Jailed reporters: Judge sick so verdict postponed
Monday 27 August 2018
The verdict in Myanmar's prosecution of two Reuters reporters accused of breaching the Official Secrets Act was postponed for a week on Monday because the judge overseeing the case is sick, a court official said.
Scores of reporters and diplomats had gathered at the Yangon court to hear the verdict on Wa Lone, 32, and Kyaw Soe Oo, 28, (photo), the culmination of eight months of hearings in a case that has come to be seen as a test of the country’s progress towards democracy.
Monday’s court proceedings lasted only a few minutes, long enough for a judge standing in for Judge Ye Lwin, who has overseen the case, to announce that a ruling would be made next week.
“The judge is in poor health, so I am here to announce that the verdict is postponed to the third,” said Judge Khin Maung Maung.
Defence lawyer Khin Maung Zaw told reporters that the stand-in judge had said the verdict was ready but it had to be pronounced by the judge assigned to the case.
Wa Lone smiled broadly and made a thumbs-up sign with his hands in cuffs as he walked into the court, with Kyaw Soe Oo just behind him.
“We are not afraid or shaken. The truth is on our side. Whatever the situation is, we will not be shaken. They cannot make us weak,” Wa Lone told reporters after the brief hearing.
Several journalists who came to cover the verdict wore T-shirts that read “Free Wa Lone and Kyaw Soe Oo” and “Journalism is not a crime.”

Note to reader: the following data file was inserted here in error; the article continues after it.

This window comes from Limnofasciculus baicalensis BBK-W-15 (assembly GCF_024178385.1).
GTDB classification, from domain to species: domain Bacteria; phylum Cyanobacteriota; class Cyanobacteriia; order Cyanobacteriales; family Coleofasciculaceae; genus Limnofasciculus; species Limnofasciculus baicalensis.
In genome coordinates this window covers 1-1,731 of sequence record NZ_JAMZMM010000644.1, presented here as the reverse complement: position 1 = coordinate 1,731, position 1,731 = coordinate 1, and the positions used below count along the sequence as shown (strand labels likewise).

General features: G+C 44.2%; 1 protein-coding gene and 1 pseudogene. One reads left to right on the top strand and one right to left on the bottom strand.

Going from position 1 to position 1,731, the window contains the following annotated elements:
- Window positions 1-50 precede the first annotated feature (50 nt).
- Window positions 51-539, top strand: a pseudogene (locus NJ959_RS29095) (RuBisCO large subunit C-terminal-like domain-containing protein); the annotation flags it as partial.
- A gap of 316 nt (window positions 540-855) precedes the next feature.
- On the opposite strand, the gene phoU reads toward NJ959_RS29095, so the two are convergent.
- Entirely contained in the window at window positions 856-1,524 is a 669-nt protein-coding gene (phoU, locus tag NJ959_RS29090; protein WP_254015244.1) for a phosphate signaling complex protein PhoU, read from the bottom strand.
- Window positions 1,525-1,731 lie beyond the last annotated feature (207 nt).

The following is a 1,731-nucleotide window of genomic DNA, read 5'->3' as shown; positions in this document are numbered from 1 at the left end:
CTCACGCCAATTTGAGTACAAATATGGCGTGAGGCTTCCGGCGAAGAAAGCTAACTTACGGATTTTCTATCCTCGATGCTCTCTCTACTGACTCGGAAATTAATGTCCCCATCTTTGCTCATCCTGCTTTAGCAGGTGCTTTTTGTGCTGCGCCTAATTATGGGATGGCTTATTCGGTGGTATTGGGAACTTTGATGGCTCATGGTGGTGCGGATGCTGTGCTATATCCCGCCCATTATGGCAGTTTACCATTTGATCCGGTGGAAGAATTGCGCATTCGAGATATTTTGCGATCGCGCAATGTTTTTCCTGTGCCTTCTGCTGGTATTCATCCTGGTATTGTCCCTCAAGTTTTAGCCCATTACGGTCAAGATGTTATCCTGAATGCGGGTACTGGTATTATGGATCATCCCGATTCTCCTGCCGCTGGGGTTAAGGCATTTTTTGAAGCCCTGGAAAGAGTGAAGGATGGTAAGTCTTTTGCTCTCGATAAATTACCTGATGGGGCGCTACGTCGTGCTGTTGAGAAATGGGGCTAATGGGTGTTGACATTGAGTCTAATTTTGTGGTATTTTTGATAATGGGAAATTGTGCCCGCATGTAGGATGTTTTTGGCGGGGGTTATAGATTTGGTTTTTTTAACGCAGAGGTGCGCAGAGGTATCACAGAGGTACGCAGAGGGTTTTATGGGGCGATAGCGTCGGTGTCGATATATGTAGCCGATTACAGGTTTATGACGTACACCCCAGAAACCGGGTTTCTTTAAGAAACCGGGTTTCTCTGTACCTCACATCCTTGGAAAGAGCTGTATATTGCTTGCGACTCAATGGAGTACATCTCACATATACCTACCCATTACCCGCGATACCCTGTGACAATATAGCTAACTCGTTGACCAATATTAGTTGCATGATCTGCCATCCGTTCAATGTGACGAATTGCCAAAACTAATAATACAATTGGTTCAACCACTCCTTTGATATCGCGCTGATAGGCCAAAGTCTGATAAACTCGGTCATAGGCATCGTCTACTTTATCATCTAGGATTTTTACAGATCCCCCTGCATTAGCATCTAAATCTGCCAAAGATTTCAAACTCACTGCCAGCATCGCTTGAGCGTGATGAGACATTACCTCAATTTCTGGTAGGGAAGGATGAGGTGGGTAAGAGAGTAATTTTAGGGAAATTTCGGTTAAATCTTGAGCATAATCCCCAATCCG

“We are disappointed not to have received the judge’s decision today,” Reuters said in a statement.
“Wa Lone and Kyaw Soe Oo have already spent more than eight months in prison based on allegations of a crime they did not commit. We look forward to the receiving the verdict next week, when we very much hope that they will be acquitted and reunited with their families.”
The Reuters reporters are accused of breaching the colonial-era Official Secrets Act, which carries a maximum sentence of 14 years in prison, by collecting documents relating to the country’s security forces.
The climax of the case comes amid rising pressure on the administration of Nobel laureate Aung San Suu Kyi over a security crackdown in the state of Rakhine that was sparked by militant attacks in August 2017.
A UN mandated fact-finding mission later on Monday will release a report on the crackdown, which triggered the exodus of more than 700,000 stateless Muslim Rohingya, according to UN agencies.
On Tuesday, the United Nations Security Council in New York will hold a briefing on Myanmar. ■